Billed as “The First Latino Superhero Film” in its promotional materials, “El Chicano” debuted in theaters just this past weekend. The film comes at a time when Hispanics make up a large contingent of the domestic moviegoing audience, yet have only a small fraction of the speaking parts in those same films.
“El Chicano” begins in East Los Angeles, where kids witness a local legend doling out vigilante justice to gang bangers. The mysterious masked man first spray-paints street signs with graffiti symbols on the streets of bad neighborhoods, then smashes the signs, and knocks them to the ground.
This opening has all the subtlety of a jackhammer and reflects most of what the rest of the film has to offer.
Many years later, memories of El Chicano are still lodged in the mind of dashing Los Angeles police detective Diego Hernandez (Raúl Castillo, who was great in the 2018 indie film “We the Animals”).
This indie project is the brainchild of and somewhat a passion project for veteran stunt coordinator Ben Hernandez Bray, who not only grew up in Southern California but also lost a brother to gang violence.
Backing up this first-time feature director is his longtime friend, filmmaker Joe Carnahan (“The Grey,” “The A-Team”), who produced the film and co-wrote the script as well.
Carnahan also has a bit part as a Fed who is looking into an LAPD murder investigation being carried out by Diego and his immediate superior, Captain Manuel Gomez (George Lopez).
Gomez has taken a liking to Diego and helps him land some of the juicier, career-boosting cases. One of these cases just so happens to involve Diego’s childhood friend-turned-cartel-leader, Shotgun (David Castañeda, “Sicario: Day of the Soldado”).
Coincidentally, Diego’s twin brother, Pedro (Castillo), had also chosen a dark path and purportedly ended up committing suicide. However, upon further investigation, Diego discovers that his twin was actually murdered while training to become the next incarnation of El Chicano. It’s pretty obvious what Diego does next.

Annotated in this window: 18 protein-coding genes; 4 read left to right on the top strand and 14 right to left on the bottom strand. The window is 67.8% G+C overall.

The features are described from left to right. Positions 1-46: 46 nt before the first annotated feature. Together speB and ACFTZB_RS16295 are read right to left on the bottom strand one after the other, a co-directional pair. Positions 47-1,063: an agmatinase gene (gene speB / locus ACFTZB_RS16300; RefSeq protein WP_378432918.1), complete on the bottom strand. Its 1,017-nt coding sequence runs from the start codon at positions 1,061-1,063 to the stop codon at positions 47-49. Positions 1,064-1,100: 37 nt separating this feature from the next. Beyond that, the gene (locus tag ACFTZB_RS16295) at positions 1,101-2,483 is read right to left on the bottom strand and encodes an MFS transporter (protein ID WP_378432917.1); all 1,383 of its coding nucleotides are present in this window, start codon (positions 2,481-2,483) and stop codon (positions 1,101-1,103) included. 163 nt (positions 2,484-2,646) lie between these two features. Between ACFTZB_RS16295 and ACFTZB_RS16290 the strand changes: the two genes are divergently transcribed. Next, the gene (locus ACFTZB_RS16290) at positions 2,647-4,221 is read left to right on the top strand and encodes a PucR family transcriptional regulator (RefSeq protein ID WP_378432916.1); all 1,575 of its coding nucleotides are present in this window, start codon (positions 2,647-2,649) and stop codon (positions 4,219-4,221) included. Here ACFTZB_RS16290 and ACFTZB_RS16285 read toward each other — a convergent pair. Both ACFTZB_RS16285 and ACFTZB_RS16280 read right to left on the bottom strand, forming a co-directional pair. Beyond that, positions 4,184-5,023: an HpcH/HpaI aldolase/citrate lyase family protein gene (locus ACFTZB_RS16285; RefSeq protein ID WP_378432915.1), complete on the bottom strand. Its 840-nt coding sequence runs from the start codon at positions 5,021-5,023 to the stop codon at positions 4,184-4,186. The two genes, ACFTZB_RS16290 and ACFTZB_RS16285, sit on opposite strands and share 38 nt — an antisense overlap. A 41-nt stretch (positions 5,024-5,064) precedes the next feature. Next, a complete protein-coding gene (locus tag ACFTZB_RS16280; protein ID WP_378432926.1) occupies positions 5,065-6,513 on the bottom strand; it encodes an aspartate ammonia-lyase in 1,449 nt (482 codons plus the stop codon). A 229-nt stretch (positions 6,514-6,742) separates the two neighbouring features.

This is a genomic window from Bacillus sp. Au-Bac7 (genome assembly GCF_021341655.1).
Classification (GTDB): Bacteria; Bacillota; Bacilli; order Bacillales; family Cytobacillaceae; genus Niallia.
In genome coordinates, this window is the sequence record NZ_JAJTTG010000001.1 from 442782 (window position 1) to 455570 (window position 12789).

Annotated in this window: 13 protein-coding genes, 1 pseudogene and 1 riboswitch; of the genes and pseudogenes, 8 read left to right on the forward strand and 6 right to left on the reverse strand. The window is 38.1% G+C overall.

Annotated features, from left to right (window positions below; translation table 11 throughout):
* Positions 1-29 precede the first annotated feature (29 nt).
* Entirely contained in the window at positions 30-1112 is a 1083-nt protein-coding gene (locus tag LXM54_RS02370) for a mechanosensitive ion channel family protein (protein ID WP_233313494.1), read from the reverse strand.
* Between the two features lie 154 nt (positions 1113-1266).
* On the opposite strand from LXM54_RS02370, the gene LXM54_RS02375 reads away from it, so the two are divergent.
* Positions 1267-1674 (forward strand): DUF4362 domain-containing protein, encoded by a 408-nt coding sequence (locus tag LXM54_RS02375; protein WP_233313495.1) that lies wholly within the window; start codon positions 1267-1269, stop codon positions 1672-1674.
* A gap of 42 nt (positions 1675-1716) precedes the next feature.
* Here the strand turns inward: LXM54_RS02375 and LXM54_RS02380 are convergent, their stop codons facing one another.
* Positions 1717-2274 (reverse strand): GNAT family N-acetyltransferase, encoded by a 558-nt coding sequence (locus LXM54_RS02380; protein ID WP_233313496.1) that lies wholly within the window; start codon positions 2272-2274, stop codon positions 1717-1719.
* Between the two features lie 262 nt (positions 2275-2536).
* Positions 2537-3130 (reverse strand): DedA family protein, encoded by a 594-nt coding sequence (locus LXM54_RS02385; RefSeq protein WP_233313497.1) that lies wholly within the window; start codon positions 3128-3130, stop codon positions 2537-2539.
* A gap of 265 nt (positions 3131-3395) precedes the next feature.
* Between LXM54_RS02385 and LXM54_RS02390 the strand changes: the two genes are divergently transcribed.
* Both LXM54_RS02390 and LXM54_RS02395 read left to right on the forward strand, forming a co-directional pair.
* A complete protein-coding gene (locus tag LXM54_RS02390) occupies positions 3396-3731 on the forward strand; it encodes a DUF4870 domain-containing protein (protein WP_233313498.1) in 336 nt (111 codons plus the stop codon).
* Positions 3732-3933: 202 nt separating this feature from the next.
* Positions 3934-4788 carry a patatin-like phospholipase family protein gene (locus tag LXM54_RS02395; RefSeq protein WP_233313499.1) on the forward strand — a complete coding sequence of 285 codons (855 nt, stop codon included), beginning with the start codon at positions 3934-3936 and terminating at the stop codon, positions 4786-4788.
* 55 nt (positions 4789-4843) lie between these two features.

‘El Chicano’ Sprints and Lags
Of course, Diego takes over where his late brother left off, donning El Chicano’s costume and taking to the mean, nocturnal streets of East LA in order to punish crime as he sees fit. From there, moviegoers are subjected to a plethora of shots of Castillo mean-mugging, brooding, and clenching his jaws.
In fact, throughout the entire movie, the normally talented actor’s range seems to be limited within the confines of one emotion: rage.
Unlike vigilante flicks of the past, this film lacks self-awareness of how over-the-top it is in its own seriousness. For the most part, it plays everything straight on the nose, with a modicum of soul offered up in brief tangents by Lopez.
Structurally speaking, “El Chicano” is an exercise in sprints, alternating with lags. With Bray at the helm, a seasoned, professional stuntman, you’d have thought that Bray’s action scenes would be spectacular, or at least mildly impressive.
Instead, we’re treated to highly chaotic action scenes where everything and everyone moves at warp speed. And much of the breakneck, disjointed action is also obscured by dark, muddled lighting, which causes confusion more than anything else.
Conversely, the supposedly “character-building” scenes, sandwiched in-between all of the violent action, are draggy. Instead of making you want to invest emotionally in the characters, the backstories seem lazily drawn and tiresome.
To the film’s credit, the tension between the two former boyhood friends is executed fairly well. However, the clichéd story of two kids growing up with one turning good and the other bad has little inflection. Why didn’t Diego try to save his former friend from a life of crime?
Diego exhibits no moral compassion, only pure anger.
An Infusion of Hispanic Culture
Identity is one of the film’s main themes, and you can see it manifested throughout. Bray has created a “genre entry”: a Hispanic superhero born out of the mean streets of East LA.
There are many Mesoamerican and Mexican references infused with East LA culture, including such things as placing pan (bread) on gravesites, Aztec civilization, lowriders, beautiful mural artwork, and even mention of the 1943 Zoot Suit Riots.
Unfortunately, all of this powerful cultural heritage doesn’t carry over to the film’s hackneyed characters. For the most part, Diego is simply reduced to a one-dimensional, chopper-riding killer. Meanwhile, the evil men he faces off against are little more than cardboard cutouts of the tired cartel gangster tropes we’ve all seen before.
A Hispanic superhero is sorely lacking in today’s entertainment industry, and you can tell that Bray had intended to fill that void with zeal and passion.
However, “El Chicano” feels like a missed opportunity more than anything else. Instead of braving new waters and perhaps showing a different approach to conflict resolution, this film only furthers reinforces negative stereotypes by showcasing ultraviolence as the sole answer to adversity.
As Captain Gomez says at a certain point in the film, “El Chicano, the ghetto Grim Reaper.” And that pretty much sums everything up.
Director: Ben Hernandez Bray
Starring: Raúl Castillo, George Lopez, David Castañeda, Adolfo Alvarez, Logan Arevalo, Jose Pablo Cantillo, Joe Carnahan
Running Time: 1 hour, 47 minutes
Release Date: May 3
Rated: 2 stars out of 5